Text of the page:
Hempstead Town Supervisor Laura Gillen proposed a ban on the intentional release of balloons on Sept. 16. Latex balloons, often sold with biodegradable or environmentally safe labels, are one of the most common forms of floating garbage within 200 miles of shorelines, according to the town. They are often mistaken by sea life as food, causing animals to choke on the litter.
Local officials also noted that balloon debris has an economic impact on communities, as it contributes to dirty beaches and can cause power outages when entangled with power lines. Balloons can also get caught in boat motors, directly impacting Long Island’s $4 billion ocean-related tourism industry.
“The Town of Hempstead is a coastal community, and the majority of the balloons that are released end up in the water and on our beaches,” Gillen said at a news conference. “The purpose of this legislation is not to punish, but rather educate residents that there are plenty of environmentally friendlier traditions, other than releasing balloons, that can be used at events.”
The Town of Hempstead, for example, recently announced that they would substitute Camp ANCHOR’s annual end-of-summer balloon release with large colorful bubbles.
“Biodegradable and natural latex balloons, while somewhat better for the environment than regular old balloons, can still take several years to decompose while harming wildlife and polluting our beaches,” Gillen said. “While well intentioned, we need to deflate the growing myth that balloon releases are acceptable as long as certain types of balloons are used.”
“Balloons don’t go to heaven, but they send marine mammals there prematurely,” said Adrienne Esposito, executive director of Citizens Campaign for the Environment. “As the largest town in America and a coastal community, Hempstead has an obligation to be a role model and a leader in environmental protection and caring for our marine environment.”
“We applaud Supervisor Gillen’s proposal that realizes that intentional balloon releases can easily harm or kill wildlife and should stop,” said All Our Energy Executive Director George Povall. “Now the board must show they care too, and protect Hempstead’s 180 miles of coastal waterways and 17,000 acres of wetlands from this unacceptable practice whose time has since passed.”
“The Coastal Research and Education Society of Long Island fully supports the Town of Hempstead’s plan to ban the intentional release of helium-filled balloons,” said Arthur H. Kopelman, president of CRESLI. “Balloons at sea are deadly killers and every effort should be made to stop their intentional release.”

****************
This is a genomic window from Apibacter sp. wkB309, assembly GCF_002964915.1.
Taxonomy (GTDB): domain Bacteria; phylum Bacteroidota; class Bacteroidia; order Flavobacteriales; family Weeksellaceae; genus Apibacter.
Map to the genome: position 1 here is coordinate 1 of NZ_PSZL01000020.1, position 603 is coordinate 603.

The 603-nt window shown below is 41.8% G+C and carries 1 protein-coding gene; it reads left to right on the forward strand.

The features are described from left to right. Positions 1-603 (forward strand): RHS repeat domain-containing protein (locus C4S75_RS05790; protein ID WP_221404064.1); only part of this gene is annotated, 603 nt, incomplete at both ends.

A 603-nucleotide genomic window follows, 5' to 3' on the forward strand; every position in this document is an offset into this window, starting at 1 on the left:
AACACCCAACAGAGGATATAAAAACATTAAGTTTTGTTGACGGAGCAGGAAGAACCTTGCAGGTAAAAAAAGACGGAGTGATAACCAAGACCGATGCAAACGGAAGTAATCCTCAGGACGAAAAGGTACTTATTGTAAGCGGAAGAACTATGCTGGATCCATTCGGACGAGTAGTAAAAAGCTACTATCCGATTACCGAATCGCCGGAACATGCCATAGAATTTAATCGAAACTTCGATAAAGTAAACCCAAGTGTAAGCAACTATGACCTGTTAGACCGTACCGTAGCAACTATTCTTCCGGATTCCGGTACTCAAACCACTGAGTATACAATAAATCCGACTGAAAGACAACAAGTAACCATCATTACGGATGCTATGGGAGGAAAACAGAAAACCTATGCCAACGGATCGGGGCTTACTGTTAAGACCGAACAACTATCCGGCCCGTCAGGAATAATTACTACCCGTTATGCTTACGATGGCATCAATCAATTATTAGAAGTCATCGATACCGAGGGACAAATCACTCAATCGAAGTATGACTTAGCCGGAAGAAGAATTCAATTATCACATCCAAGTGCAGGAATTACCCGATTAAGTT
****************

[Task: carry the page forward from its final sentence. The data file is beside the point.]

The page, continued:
“In the summer of 2017 during a marine mammal survey, I scooped a Father’s Day balloon out of the water where I had also documented several dolphins nearby,” said Atlantic Marine Conservation Society founder and chief scientist Rob DiGiovani. “This was in August - nearly two months after Father’s Day. We recovered a total of eight pounds of floating debris that day. This is just one case in which balloons have had a negative impact on the environment. Fragments of latex balloons, the rims, and ribbons/twine are documented and archived routinely with the investigations of sea turtle mortalities. Ingestion, whether directly or indirectly through their food, is a major threat to New York’s marine mammals and sea turtles.”
“We ask you to think of balloons like birthday candles — make a wish and pop the balloon and your wish will come true, and ours will too,” said president of Operation SPLASH Rob Weltner.
“Banning the intentional release of balloons is a simple first step toward reducing trash in our coastal areas,” said Amanda Moore, co-chair of the Central Long Island Chapter of the Surfrider Foundation.
There will a public hearing, followed by a vote during the Town’s Oct. 2 board meeting. The legislation bans only the intentional release of balloons and is designed to curb the practice at celebrations, such as graduations and weddings, where hundreds of balloons are often intentionally released at once. Organizations that intentionally release balloons could face up to a $500 fine.
— Compiled by Andrew Garcia